Baryy Voss

Barry Voss

As biomeds, we all know the necessity of operator and service manuals. The Joint Commission, CMS, ACR, CAP, and all the other alphabet inspectors are also very interested in making sure they are in order.

This article considers the possibility of turning those paper manuals into the electronic version, and the cost/benefit of that conversion. In this case it will be a benefit/cost analysis because we all like to look at the benefits first. Note: These are the general use manuals—individual biomeds keep a copy of commonly used manuals in their own personal library. It is understood that some paper manuals need to be kept for convenience or possibly to avoid copyright infringement. Should you be concerned about copyright infringement? I don’t know, and apparently neither does the copyright office. It recommends you get permission from the author. In lieu of that, it recommendsw getting an attorney. We’ll assume it’s OK.

The Hypothetical Hospital

We’ll call it Barry’s hospital. It is a 600-bed hospital, there are 15,000 pieces of equipment to maintain, and 15 biomeds to take care of it. They have accumulated 3,000 manuals over the years in their library. The large number of manuals in the library takes up 150 square feet of space. The first thing to consider is: why are there 3,000 manuals for a hospital that services 15,000 pieces of equipment? That translates to one manual for every five medical devices. This seems excessive. The guess is there are obsolete manuals that need to be purged.

Now, back to the hypothetical hospital. The hospital is fully networked, so the electronic version of those technical manuals is available everywhere, all of the time. The number of times the library is accessed is roughly one time per month, per biomed, and turns out to be <1% of the time, so those paper manuals sit there taking up space over 99% of the time. The number of times a manual is missing or misfiled is one in 20, or 5% of the time.

The Real Benefits and Costs

A department has full access to manuals on the spot, it eliminates lost or misfiled manuals, it prepares for the future paperless workplace (that we’ve been talking about for the past 2 decades), and it impresses the inspectors.

It frees up valuable floor space. If the area of the technical library is 150 square feet at $24 per square foot (annually), then the savings is 150 x $24 = $ 3,600 per year.

If the average manual is 90 pages, and there are 3,000 manuals, then there is a total of (90 x 3,000) or 270,000 pages to be converted. At $.10 per page for conversion, the cost equals $27,000. The purchase of one TB of disk space to store the information (at hospital prices) equals $1,000. The cost from the hospital IS department to set up the database (index) equals: undetermined. I need to add a comment here: Adding notes that are usually handwritten in the paper manual needs to be addressed in the initial database setup and be easily accessible to the biomed. Notes in the ACME medical manual such as, “Mabel knows her stuff” are invaluable.

Other Things to Consider

What do you do with the old paper manuals? Recycle at $0. What do you do with the three-ring binders and shelving that once contained the manuals? Recycle/reuse (it’s the green thing to do, don’t you know). New electronic manuals are arriving at an increased rate. Prepare for them. Paper manuals are still coming in. Consider the value of a scanner and a designated librarian to convert them. Better yet, make it a condition in the original purchase of new equipment that electronic manuals are mandatory. And add the caveat that exceptions will be made at the hospital’s discretion. The manufacturers, distributors, etc can do the paper-to-electronic conversion. This saves the hospital time and money, and forces the smaller companies to get into the 21st century if they want to stay in business.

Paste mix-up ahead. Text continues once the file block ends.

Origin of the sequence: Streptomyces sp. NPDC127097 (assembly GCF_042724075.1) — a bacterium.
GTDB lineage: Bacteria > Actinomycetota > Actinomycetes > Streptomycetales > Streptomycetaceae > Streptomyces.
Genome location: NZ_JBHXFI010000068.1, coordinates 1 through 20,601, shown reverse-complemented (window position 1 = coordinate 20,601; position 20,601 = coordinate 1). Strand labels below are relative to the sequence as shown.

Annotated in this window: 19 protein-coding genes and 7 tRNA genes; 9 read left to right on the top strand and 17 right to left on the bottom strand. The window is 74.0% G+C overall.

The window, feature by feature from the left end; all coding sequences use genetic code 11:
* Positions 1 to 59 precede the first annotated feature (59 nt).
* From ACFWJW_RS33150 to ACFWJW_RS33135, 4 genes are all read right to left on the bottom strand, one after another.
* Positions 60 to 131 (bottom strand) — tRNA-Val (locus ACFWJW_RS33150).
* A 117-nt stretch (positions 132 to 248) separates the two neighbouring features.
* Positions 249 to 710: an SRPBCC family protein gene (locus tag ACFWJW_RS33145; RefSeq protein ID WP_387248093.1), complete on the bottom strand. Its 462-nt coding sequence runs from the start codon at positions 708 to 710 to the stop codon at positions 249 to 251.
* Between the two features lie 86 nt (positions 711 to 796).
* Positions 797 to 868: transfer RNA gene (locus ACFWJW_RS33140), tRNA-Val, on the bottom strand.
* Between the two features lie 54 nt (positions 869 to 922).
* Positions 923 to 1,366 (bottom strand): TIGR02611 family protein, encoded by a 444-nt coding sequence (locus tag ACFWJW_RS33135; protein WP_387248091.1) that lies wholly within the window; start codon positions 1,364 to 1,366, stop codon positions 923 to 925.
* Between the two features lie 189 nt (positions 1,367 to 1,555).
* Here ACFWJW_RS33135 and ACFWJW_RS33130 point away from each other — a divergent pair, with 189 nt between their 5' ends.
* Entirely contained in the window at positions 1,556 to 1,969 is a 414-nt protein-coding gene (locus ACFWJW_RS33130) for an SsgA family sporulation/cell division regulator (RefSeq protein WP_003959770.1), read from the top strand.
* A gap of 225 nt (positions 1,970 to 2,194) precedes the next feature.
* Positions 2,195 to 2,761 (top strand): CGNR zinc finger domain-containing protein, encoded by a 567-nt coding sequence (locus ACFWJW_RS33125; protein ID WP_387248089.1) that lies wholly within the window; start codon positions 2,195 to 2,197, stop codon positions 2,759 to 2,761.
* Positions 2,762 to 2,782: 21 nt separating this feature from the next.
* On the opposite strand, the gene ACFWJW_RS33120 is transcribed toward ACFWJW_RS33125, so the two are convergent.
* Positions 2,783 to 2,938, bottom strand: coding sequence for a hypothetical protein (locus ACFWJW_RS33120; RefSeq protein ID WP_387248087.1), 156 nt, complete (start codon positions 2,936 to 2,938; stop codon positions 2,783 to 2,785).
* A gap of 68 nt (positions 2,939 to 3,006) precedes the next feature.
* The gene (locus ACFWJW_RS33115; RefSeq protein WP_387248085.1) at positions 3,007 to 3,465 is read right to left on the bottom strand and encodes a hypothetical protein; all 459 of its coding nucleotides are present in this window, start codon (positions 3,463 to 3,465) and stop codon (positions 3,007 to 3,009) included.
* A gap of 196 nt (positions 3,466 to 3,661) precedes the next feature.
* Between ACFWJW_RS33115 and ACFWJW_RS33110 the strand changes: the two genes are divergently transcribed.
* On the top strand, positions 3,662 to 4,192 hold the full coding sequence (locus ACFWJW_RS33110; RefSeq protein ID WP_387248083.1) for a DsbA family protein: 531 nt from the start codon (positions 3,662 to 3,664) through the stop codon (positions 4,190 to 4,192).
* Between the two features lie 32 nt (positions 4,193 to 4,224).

A quick recap. The savings is $3,600 per year (for floor space). The cost is $28,000 ($27,000 for conversion plus $1,000 for electronic storage). The break-even point is 7.8 years. This equates to: A Bad Idea. So why did you waste your time reading this? It’s just as important to know what not to do as it is to know what to do. Not all is lost. You may want to consider clearing out the obsolete manuals, converting a select few, and planning for the future. My recommendation is to do a review every February 29. Obviously, this is not a real cost/benefit analysis. It is something to think about so take a look around. Check with manufacturers to see if they have electronic versions of their technical manuals, and purge the paper ones. How many paper manuals do you have? Do they take up floor or shelf space? What is the value of that space? What is the cost of converting to the electronic version? What is the cost of accessing the electronic version? What is the value of instant reliable access to technical information? Go ahead and plug in real numbers. Clinical engineering departments don’t just fix “things,” they solve problems. If there is a problem, then fix it. If not, at least you can be content in the fact that you’ve looked into it.

Barry Voss has been a biomed since the 1970s. From Yale-New Haven Hospital to California to Saudi Arabia he has worked in biomed, nuclear medicine, ultrasound, and CT. He now works as a biomed in the US. For more information, contact .

What’s on Your Mind?

Got a gripe? A recommendation? Does someone or something deserve praise? Share your opinions and insights with your peers. Soapbox columns should be 850 to 900 words in length and can be e-mailed to .